Self-described “rebel-founder” of Military Minds (the online forum for ­soldiers suffering with PTSD), MCpl Chris Dupee’s message is crystal clear, it’s the stigma and the consequences from being labeled with a mental heath diagnosis that keeps people in the dark, both literally and figuratively. “In combat arms, forget about it. If you say anything, you’re done,” is the common perception, he says.

Dupee believes the Military Minds slogan, “you are not alone”, sends a message that the road back has to be a peer-led initiative – ideally with the support and cooperation from the hierarchy in DND. “Master Corporals, Sergeants, Section commanders, Section 2ICs... they all need to take their sections aside and have a good [frank] talk. Should be a quarterly SOP. Guys aren’t going to trust anyone better than their 2IC’s – from the bottom up not the top down.”

If someone is suicidal or mentally fractured, the section commanders could be (and many are) the lifesavers, suggests Dupee – “if they are trained well enough in identifying the signs, symptoms and characteristics of PTSD and they know what to do about it.”

Finding professional resources that aren’t charlatans or profiteers is a sincere concern for Dupee. He is committed to protecting the vulnerability of those who engage on the MM page and reach out for help. He says he is living proof that peer support is the “best therapy you can get”.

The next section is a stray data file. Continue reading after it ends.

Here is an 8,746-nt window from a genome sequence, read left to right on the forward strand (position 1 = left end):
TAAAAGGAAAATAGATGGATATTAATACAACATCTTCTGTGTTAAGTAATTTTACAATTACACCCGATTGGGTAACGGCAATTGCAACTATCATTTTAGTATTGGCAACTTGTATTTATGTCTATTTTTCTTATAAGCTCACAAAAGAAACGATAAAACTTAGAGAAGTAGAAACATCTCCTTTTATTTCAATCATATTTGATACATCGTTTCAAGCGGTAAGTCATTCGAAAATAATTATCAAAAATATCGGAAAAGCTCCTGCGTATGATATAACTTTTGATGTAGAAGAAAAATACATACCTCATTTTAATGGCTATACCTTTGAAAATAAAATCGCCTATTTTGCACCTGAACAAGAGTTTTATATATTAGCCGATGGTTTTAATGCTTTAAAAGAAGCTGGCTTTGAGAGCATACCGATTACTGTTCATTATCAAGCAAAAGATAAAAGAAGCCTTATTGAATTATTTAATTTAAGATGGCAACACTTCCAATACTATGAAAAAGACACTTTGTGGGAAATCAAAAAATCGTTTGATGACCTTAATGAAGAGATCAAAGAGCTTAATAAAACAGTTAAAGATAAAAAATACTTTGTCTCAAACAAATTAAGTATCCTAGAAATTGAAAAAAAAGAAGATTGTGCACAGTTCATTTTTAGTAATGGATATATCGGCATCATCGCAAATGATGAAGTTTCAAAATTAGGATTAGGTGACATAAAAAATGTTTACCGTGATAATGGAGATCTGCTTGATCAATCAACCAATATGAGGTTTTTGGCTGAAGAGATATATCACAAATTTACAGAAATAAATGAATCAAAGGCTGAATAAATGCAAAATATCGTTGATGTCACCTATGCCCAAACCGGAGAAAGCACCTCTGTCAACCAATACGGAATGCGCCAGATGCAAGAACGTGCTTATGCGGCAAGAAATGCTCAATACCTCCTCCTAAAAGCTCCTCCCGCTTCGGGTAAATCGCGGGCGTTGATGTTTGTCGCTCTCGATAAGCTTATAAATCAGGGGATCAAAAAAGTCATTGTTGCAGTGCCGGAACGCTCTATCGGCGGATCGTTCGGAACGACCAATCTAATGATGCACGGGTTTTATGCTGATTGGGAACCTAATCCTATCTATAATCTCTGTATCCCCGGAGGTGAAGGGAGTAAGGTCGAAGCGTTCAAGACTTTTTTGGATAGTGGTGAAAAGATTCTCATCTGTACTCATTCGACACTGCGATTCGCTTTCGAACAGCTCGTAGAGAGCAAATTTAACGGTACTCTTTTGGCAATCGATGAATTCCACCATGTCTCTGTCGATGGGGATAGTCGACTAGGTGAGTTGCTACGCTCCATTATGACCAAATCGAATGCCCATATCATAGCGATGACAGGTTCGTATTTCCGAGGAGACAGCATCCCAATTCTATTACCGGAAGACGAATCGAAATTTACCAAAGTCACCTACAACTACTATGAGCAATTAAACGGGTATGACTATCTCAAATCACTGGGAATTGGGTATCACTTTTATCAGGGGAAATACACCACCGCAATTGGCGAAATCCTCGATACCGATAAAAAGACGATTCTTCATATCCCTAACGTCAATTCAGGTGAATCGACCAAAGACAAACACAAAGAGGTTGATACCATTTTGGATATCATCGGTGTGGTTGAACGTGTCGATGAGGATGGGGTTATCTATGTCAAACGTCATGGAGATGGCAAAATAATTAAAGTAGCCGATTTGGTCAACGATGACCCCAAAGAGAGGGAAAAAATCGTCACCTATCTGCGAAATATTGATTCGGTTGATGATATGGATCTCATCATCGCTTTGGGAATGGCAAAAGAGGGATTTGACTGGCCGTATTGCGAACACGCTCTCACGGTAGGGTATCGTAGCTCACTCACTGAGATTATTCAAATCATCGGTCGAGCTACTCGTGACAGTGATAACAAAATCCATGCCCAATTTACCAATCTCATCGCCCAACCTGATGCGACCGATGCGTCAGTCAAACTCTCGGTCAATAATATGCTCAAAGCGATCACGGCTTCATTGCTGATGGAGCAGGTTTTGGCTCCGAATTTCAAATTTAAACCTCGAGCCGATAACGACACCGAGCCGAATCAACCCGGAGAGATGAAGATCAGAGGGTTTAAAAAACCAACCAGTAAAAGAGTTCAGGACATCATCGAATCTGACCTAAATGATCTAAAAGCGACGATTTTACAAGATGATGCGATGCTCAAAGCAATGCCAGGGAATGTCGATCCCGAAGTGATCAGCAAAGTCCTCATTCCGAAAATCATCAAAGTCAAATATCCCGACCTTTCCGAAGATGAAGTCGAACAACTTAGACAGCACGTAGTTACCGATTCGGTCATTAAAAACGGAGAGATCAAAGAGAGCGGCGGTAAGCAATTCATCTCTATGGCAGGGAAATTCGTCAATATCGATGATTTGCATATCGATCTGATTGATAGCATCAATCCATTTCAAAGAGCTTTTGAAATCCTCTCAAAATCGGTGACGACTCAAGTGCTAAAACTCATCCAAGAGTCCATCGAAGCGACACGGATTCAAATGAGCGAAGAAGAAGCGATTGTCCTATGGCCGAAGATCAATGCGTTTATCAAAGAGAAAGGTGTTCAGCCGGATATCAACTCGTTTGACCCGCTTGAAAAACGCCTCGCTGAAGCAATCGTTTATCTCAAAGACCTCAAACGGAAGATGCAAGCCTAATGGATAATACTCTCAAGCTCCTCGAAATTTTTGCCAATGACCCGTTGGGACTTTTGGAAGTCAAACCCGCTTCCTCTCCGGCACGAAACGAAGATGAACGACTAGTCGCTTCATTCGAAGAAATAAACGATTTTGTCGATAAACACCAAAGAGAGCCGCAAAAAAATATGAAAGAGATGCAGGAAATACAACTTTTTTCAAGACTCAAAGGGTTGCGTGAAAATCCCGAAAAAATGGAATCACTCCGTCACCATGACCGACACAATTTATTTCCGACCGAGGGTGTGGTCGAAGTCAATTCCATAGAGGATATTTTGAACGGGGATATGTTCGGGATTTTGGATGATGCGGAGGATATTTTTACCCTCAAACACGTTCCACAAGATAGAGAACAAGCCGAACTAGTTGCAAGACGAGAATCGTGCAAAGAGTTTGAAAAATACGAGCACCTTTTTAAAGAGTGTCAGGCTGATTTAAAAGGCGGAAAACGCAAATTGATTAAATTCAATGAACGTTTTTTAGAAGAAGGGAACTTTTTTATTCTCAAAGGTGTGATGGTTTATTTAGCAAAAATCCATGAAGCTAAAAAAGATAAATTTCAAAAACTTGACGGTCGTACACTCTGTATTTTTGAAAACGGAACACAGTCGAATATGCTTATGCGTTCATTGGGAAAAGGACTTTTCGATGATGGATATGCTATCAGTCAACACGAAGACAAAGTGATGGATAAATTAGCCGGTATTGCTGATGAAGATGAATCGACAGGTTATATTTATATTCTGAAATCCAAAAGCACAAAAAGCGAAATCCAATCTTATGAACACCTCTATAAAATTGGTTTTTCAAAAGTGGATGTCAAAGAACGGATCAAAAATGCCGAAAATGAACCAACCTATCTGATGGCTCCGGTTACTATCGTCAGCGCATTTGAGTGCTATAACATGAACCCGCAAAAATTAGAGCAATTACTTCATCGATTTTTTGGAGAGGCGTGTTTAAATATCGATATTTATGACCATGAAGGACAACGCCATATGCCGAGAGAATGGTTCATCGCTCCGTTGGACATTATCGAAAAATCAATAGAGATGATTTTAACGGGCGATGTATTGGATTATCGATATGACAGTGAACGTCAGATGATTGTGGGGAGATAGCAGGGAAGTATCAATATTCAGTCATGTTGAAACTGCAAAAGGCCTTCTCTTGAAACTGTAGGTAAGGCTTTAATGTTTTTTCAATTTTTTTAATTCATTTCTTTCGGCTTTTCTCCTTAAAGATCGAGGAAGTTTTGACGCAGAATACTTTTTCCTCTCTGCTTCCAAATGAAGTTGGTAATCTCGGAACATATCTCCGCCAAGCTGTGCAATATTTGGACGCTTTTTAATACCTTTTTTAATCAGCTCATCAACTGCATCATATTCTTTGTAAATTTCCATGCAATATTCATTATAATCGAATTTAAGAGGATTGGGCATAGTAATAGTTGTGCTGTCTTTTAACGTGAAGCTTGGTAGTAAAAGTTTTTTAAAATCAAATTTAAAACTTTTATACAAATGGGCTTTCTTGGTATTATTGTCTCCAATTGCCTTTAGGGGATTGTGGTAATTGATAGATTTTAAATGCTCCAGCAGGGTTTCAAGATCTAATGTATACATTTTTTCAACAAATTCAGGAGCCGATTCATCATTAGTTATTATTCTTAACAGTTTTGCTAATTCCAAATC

Plan of Action Necessary
PTSD has always been here. It has been a fact of life for soldiers throughout history. Like the devil, it has had a variety of names, misnomers and superstitions associated with it. It’s real, the way epilepsy is real and no longer considered demonic possession. We now know it is a health issue. It is a brain injury. If left untreated, it doesn’t go away – it often gets worse.

More will be diagnosed in the years to come and we are confronted with a medical system that is overburdened, understaffed and under resourced. What is the plan of action for dealing with this?

Civilians who suffer traumatic stresses triggered by events such as serious car accidents or other life-changing crises can also develop PTSD, proving how far-reaching this can be throughout our society. Finding better treatments through research of the mental processes that come into play when an individual is confronted with traumatic situations will not only benefit those who serve in dangerous environments such as the military, police, firefighters and other crisis responders, but society as a whole. That being said, society has a particular obligation to protect those who serve and protect us.

Meeting the demand for appropriate mental health services, is the price of going to war and conducting military business. We must be injecting enough money into research, therapy and treatment for soldiers so they can actually get better and not end up homeless, depressed, drug addicted or suicidal. This gap in the health system affects the reputation and value of the Canadian Forces by insiders and outsiders, we can and must do better.

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Bethan Nodwell is a military spouse with a passion for politics, international relations and the defense industry.
© FrontLine Defence 2013 issue 4